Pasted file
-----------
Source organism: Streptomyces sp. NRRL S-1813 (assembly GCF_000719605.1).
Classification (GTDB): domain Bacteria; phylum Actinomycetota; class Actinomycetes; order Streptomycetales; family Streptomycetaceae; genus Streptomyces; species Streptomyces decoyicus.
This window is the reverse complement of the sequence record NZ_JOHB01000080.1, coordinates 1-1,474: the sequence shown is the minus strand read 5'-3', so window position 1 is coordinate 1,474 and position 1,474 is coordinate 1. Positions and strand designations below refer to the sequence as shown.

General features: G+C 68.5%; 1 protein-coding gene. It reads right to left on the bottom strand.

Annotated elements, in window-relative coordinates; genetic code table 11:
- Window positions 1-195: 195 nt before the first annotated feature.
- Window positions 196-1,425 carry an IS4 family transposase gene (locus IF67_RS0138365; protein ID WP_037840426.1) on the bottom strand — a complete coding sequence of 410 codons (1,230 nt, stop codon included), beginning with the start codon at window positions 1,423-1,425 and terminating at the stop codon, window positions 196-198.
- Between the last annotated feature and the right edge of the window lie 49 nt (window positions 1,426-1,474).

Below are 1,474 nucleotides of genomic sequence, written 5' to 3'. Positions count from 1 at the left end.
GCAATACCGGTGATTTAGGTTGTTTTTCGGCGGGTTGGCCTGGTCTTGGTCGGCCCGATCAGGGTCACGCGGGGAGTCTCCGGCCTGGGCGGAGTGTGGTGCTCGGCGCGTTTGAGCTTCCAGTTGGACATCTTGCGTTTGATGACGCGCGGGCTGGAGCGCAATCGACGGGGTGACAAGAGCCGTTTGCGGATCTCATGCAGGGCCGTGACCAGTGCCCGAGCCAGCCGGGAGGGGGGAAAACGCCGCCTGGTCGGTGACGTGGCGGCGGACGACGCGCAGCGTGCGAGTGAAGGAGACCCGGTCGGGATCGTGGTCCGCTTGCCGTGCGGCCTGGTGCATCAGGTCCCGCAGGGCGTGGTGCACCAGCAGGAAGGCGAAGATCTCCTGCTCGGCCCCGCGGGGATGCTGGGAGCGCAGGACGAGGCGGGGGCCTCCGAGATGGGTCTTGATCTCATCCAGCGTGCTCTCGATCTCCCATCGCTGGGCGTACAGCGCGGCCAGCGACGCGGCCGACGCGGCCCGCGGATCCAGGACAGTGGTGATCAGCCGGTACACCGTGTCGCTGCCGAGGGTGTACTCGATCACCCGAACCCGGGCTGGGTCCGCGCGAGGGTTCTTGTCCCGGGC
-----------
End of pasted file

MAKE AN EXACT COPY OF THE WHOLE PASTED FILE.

Source organism: Streptomyces sp. NRRL S-1813 (assembly GCF_000719605.1).
Classification (GTDB): domain Bacteria; phylum Actinomycetota; class Actinomycetes; order Streptomycetales; family Streptomycetaceae; genus Streptomyces; species Streptomyces decoyicus.
This window is the reverse complement of the sequence record NZ_JOHB01000080.1, coordinates 1-1,474: the sequence shown is the minus strand read 5'-3', so window position 1 is coordinate 1,474 and position 1,474 is coordinate 1. Positions and strand designations below refer to the sequence as shown.

General features: G+C 68.5%; 1 protein-coding gene. It reads right to left on the bottom strand.

Annotated elements, in window-relative coordinates; genetic code table 11:
- Window positions 1-195: 195 nt before the first annotated feature.
- Window positions 196-1,425 carry an IS4 family transposase gene (locus IF67_RS0138365; protein ID WP_037840426.1) on the bottom strand — a complete coding sequence of 410 codons (1,230 nt, stop codon included), beginning with the start codon at window positions 1,423-1,425 and terminating at the stop codon, window positions 196-198.
- Between the last annotated feature and the right edge of the window lie 49 nt (window positions 1,426-1,474).

Below are 1,474 nucleotides of genomic sequence, written 5' to 3'. Positions count from 1 at the left end.
GCAATACCGGTGATTTAGGTTGTTTTTCGGCGGGTTGGCCTGGTCTTGGTCGGCCCGATCAGGGTCACGCGGGGAGTCTCCGGCCTGGGCGGAGTGTGGTGCTCGGCGCGTTTGAGCTTCCAGTTGGACATCTTGCGTTTGATGACGCGCGGGCTGGAGCGCAATCGACGGGGTGACAAGAGCCGTTTGCGGATCTCATGCAGGGCCGTGACCAGTGCCCGAGCCAGCCGGGAGGGGGGAAAACGCCGCCTGGTCGGTGACGTGGCGGCGGACGACGCGCAGCGTGCGAGTGAAGGAGACCCGGTCGGGATCGTGGTCCGCTTGCCGTGCGGCCTGGTGCATCAGGTCCCGCAGGGCGTGGTGCACCAGCAGGAAGGCGAAGATCTCCTGCTCGGCCCCGCGGGGATGCTGGGAGCGCAGGACGAGGCGGGGGCCTCCGAGATGGGTCTTGATCTCATCCAGCGTGCTCTCGATCTCCCATCGCTGGGCGTACAGCGCGGCCAGCGACGCGGCCGACGCGGCCCGCGGATCCAGGACAGTGGTGATCAGCCGGTACACCGTGTCGCTGCCGAGGGTGTACTCGATCACCCGAACCCGGGCTGGGTCCGCGCGAGGGTTCTTGTCCCGGGC